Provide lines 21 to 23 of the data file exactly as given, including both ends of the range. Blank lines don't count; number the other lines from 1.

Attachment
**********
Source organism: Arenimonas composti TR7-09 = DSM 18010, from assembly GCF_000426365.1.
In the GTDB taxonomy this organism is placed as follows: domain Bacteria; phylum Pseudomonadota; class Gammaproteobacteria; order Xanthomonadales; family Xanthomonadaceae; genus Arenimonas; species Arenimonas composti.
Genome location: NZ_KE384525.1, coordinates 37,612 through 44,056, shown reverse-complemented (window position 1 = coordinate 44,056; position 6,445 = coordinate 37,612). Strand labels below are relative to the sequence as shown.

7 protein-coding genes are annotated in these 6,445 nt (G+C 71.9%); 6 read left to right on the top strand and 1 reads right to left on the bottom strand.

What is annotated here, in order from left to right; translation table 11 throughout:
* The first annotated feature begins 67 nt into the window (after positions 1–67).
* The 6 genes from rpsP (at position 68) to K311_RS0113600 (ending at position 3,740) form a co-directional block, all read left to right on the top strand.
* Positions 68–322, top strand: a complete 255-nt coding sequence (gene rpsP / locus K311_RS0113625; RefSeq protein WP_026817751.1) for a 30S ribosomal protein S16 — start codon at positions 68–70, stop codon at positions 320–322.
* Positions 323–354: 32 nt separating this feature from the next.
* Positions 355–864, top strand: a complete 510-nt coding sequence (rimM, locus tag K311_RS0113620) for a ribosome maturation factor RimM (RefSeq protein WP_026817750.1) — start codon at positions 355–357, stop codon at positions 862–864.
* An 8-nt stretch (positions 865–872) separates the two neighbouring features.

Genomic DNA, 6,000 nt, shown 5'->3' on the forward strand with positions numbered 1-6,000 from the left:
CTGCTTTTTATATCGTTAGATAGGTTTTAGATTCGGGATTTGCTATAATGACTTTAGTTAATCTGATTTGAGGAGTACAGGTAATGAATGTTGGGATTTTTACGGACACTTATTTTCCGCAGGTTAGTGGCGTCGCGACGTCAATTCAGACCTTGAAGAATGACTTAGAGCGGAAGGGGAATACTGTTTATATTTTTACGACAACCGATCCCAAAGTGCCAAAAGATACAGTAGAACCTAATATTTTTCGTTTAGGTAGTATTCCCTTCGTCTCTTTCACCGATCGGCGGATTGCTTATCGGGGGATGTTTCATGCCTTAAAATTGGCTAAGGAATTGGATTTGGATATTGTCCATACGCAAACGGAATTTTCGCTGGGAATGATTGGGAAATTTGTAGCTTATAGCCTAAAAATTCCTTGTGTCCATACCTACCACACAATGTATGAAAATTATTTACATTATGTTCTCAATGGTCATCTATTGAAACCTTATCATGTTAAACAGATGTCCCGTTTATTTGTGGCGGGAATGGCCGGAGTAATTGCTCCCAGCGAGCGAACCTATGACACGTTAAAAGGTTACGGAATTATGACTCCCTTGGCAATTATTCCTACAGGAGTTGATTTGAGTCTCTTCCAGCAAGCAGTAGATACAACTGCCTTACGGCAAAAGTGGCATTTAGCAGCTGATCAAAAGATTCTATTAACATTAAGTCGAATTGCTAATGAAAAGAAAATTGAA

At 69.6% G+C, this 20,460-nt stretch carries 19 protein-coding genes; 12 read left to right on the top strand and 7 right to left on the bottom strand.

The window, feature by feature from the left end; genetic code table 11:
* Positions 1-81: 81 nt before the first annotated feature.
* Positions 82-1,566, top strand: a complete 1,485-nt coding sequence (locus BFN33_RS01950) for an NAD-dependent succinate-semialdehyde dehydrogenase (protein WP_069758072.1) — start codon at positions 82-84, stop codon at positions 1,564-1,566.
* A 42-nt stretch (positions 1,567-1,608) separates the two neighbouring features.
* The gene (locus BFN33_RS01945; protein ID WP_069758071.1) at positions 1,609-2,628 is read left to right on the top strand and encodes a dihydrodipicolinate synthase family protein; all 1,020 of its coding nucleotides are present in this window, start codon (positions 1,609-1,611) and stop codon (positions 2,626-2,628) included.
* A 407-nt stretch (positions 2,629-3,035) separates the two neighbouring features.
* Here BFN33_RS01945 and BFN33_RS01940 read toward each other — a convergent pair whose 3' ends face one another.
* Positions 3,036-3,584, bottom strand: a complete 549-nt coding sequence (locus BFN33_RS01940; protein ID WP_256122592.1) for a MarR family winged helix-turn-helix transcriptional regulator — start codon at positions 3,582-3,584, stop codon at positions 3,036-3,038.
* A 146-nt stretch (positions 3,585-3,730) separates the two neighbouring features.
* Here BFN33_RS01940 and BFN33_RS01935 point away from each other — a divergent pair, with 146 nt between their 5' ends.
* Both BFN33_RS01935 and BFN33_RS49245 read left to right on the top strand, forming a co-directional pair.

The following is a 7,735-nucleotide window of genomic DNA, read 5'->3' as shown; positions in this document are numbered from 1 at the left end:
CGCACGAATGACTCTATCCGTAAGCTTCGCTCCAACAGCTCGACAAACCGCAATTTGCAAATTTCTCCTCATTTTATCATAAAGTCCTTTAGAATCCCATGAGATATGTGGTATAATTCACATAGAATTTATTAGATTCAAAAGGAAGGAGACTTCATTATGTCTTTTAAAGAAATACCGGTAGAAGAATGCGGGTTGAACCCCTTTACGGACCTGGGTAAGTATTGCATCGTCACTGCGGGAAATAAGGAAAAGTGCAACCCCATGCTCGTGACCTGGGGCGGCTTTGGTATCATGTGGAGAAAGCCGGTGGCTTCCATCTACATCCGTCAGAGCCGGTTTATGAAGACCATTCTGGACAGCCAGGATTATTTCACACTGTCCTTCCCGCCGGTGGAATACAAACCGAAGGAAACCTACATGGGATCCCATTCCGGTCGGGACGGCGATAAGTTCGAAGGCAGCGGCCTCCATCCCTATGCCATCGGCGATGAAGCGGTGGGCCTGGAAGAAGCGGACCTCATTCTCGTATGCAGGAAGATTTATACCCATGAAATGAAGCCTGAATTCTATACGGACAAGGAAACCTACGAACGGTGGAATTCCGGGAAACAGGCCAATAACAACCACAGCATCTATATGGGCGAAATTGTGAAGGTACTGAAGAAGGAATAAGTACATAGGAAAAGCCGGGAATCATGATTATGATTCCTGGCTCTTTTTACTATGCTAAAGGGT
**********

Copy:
* Here BFN33_RS01945 and BFN33_RS01940 read toward each other — a convergent pair whose 3' ends face one another.
* Positions 3,036-3,584, bottom strand: a complete 549-nt coding sequence (locus BFN33_RS01940; protein ID WP_256122592.1) for a MarR family winged helix-turn-helix transcriptional regulator — start codon at positions 3,582-3,584, stop codon at positions 3,036-3,038.
* A 146-nt stretch (positions 3,585-3,730) separates the two neighbouring features.